Another bold move from the houses was to significantly pare back the physical auction catalogue—long a staple of the in-person evening sale, but, to some, a dead-tree relic of the past. By July, Phillips had bound its evening, morning and afternoon auctions within a single slim tome. Those lengthy essays, side-by-side artwork comparisons, and lengthy consignor bios? All shunted to the digital realm, accessible by QR code. The house plans to limit the literature for the fall sales, too.
It’s a green-leaning initiative, sure. But eliminating the paper catalogues also greatly increases flexibility by extending the hard deadline for adding consignments to major sales. In the past, a finalized list had to be sent to the printer weeks in advance. Now, as Jean-Paul Engelen notes, the more modest catalogues can be altered basically up until the sale, opening a much larger window for specialists to secure big-ticket works.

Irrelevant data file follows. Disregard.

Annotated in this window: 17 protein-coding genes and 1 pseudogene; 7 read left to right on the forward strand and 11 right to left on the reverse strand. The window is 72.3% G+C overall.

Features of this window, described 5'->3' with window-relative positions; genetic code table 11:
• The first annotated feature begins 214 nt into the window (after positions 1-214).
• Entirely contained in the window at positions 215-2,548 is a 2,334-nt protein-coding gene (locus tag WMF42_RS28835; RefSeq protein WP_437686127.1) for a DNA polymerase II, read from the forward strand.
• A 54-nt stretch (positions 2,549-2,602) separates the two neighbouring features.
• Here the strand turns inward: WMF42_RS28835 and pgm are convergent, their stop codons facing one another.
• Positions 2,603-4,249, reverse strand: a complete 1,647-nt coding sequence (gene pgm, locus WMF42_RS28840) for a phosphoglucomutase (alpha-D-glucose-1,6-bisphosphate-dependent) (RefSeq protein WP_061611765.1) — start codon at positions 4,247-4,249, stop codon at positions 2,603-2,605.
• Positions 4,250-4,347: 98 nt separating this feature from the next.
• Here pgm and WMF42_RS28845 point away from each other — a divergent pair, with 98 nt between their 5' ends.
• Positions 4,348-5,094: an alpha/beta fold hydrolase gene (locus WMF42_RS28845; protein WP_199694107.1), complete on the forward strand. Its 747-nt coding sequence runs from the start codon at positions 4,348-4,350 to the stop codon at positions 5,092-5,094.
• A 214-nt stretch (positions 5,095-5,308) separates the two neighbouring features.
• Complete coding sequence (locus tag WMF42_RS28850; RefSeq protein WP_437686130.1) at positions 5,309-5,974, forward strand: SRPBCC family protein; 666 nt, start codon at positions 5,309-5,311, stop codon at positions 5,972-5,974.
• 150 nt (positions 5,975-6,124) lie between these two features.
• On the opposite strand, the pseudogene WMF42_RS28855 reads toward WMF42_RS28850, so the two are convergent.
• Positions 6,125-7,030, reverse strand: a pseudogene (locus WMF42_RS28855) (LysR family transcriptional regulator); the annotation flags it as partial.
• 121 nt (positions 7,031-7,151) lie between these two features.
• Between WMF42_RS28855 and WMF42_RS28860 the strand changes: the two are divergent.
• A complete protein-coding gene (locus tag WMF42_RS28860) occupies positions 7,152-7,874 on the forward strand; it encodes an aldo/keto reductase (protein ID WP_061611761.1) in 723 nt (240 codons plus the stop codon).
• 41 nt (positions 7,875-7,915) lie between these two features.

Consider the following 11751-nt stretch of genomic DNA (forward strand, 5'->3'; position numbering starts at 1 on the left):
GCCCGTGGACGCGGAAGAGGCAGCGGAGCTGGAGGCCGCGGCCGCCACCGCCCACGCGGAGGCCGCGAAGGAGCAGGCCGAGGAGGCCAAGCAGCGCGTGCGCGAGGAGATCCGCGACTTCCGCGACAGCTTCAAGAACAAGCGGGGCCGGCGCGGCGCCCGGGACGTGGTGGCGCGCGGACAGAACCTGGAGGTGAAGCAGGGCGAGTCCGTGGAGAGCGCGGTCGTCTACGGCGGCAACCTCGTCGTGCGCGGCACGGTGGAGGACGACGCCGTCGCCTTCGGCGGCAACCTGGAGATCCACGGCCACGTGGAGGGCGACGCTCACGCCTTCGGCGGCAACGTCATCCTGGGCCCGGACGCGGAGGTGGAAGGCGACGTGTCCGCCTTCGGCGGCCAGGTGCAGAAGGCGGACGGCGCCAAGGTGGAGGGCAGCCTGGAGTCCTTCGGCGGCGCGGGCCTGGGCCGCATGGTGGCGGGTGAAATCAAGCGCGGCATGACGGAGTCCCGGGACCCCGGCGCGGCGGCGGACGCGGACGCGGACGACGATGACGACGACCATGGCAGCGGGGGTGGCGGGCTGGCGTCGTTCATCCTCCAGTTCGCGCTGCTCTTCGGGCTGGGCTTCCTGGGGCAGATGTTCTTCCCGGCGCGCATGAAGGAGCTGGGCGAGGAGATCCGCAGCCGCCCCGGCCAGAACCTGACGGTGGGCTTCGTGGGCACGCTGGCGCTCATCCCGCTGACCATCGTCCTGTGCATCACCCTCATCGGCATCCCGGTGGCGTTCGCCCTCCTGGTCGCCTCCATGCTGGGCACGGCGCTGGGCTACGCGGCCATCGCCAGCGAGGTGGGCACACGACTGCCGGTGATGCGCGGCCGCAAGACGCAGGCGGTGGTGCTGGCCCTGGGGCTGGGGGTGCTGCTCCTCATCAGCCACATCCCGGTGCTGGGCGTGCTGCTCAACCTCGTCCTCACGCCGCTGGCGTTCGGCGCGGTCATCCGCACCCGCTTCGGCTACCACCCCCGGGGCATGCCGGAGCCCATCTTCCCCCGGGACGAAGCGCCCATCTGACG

6. Pivot to Video
Almost immediately, the Big Three houses had to shift from hosting their marquee events in packed salesrooms to sequestering the auctioneers in sanitized studios, where they would take bids from specialists on other continents via satellite feed. The gambit paid off well enough that Phillips, for one, is doubling down. They’ve recently moved to a bigger studio, one where eight different cameras will be able to capture the London-based auctioneer Henry Highley as he takes bids from his English colleagues in person, as well as salesrooms in New York and Hong Kong. He’ll also be monitoring scores of clients pinging in from their laptops, with top-of-the-line tech allowing for seamless interactions across the oceans.